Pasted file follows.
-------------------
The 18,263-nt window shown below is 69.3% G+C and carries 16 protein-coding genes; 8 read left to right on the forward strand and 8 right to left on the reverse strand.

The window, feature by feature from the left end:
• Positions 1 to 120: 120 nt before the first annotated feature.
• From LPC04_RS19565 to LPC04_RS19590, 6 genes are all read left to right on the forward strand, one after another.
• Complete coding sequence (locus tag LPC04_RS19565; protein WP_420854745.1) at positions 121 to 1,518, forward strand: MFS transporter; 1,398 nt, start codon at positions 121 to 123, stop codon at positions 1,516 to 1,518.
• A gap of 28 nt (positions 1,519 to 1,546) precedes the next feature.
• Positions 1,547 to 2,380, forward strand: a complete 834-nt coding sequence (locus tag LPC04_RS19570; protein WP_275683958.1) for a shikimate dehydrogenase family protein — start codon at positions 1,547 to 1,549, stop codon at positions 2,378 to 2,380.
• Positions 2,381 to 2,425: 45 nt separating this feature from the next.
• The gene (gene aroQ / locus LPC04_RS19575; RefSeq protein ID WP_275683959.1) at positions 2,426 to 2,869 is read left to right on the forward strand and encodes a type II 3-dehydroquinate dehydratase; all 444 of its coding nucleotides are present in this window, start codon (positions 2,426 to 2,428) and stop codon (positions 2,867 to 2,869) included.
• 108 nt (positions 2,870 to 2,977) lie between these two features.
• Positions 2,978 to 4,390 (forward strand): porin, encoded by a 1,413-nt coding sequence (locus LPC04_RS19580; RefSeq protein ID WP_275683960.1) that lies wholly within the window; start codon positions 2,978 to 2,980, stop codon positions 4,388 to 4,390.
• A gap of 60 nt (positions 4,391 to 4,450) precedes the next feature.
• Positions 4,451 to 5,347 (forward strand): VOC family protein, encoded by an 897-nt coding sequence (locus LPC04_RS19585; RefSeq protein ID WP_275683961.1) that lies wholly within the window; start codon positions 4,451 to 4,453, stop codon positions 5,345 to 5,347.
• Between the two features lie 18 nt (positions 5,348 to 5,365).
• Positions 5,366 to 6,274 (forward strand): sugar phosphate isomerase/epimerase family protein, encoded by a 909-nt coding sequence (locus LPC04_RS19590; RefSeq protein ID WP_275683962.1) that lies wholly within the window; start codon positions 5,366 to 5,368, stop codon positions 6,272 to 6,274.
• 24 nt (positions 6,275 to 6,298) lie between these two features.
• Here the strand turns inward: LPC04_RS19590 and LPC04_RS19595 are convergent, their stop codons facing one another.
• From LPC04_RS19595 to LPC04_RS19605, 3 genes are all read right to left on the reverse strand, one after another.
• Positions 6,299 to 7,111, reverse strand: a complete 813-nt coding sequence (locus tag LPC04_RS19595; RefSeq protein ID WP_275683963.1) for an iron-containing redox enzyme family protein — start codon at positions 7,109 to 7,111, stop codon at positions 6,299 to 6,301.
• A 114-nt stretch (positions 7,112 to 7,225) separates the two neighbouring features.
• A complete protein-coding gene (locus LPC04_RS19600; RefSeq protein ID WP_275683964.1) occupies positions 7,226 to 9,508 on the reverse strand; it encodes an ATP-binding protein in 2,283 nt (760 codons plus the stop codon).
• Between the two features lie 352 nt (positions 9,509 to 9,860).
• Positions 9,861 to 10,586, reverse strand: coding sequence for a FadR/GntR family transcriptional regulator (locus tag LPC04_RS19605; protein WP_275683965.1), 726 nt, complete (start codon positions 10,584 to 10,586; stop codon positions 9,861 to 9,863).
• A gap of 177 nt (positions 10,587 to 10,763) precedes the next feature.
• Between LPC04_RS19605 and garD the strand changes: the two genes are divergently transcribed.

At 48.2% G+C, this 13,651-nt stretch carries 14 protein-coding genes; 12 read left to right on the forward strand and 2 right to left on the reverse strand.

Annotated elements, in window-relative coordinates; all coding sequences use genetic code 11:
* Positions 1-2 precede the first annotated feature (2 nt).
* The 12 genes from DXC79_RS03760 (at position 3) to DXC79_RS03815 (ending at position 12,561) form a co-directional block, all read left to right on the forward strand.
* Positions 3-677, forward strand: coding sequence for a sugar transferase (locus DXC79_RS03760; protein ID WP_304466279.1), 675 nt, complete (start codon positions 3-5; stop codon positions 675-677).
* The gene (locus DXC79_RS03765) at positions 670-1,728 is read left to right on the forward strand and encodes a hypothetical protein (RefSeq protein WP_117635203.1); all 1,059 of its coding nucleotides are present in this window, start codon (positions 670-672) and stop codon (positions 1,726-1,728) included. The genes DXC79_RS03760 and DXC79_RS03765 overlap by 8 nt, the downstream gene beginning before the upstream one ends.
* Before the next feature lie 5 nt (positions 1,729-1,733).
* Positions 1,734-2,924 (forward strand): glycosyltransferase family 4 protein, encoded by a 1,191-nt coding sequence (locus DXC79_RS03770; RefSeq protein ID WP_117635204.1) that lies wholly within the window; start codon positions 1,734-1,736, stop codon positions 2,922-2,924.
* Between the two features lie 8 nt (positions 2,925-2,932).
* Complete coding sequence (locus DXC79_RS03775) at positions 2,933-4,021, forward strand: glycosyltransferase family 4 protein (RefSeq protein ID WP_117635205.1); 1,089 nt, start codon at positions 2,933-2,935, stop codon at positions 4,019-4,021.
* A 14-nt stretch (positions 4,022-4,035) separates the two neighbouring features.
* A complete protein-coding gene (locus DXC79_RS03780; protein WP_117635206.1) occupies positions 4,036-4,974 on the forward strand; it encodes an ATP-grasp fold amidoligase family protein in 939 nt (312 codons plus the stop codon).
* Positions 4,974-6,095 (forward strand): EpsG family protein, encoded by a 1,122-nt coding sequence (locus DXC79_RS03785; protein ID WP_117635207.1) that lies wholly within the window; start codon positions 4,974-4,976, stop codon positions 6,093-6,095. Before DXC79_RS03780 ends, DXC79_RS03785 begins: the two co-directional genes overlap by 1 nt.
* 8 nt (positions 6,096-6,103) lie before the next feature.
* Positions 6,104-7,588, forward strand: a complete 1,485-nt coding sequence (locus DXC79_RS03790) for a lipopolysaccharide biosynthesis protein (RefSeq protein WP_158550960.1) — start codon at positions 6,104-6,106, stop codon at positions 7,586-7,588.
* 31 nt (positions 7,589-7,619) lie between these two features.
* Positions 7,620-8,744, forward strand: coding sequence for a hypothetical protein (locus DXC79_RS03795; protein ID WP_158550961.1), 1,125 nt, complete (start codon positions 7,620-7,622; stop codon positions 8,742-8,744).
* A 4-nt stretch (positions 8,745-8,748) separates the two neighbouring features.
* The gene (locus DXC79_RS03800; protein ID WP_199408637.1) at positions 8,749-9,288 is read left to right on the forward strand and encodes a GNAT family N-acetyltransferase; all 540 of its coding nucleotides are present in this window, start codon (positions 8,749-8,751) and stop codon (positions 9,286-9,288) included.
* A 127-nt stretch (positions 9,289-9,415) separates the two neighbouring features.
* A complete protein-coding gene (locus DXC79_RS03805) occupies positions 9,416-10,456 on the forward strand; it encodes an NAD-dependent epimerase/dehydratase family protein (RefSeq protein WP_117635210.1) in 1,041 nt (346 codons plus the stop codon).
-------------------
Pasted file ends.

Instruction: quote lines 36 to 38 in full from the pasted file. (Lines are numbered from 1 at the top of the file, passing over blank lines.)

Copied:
* A 14-nt stretch (positions 4,022-4,035) separates the two neighbouring features.
* A complete protein-coding gene (locus DXC79_RS03780; protein WP_117635206.1) occupies positions 4,036-4,974 on the forward strand; it encodes an ATP-grasp fold amidoligase family protein in 939 nt (312 codons plus the stop codon).
* Positions 4,974-6,095 (forward strand): EpsG family protein, encoded by a 1,122-nt coding sequence (locus DXC79_RS03785; protein ID WP_117635207.1) that lies wholly within the window; start codon positions 4,974-4,976, stop codon positions 6,093-6,095. Before DXC79_RS03780 ends, DXC79_RS03785 begins: the two co-directional genes overlap by 1 nt.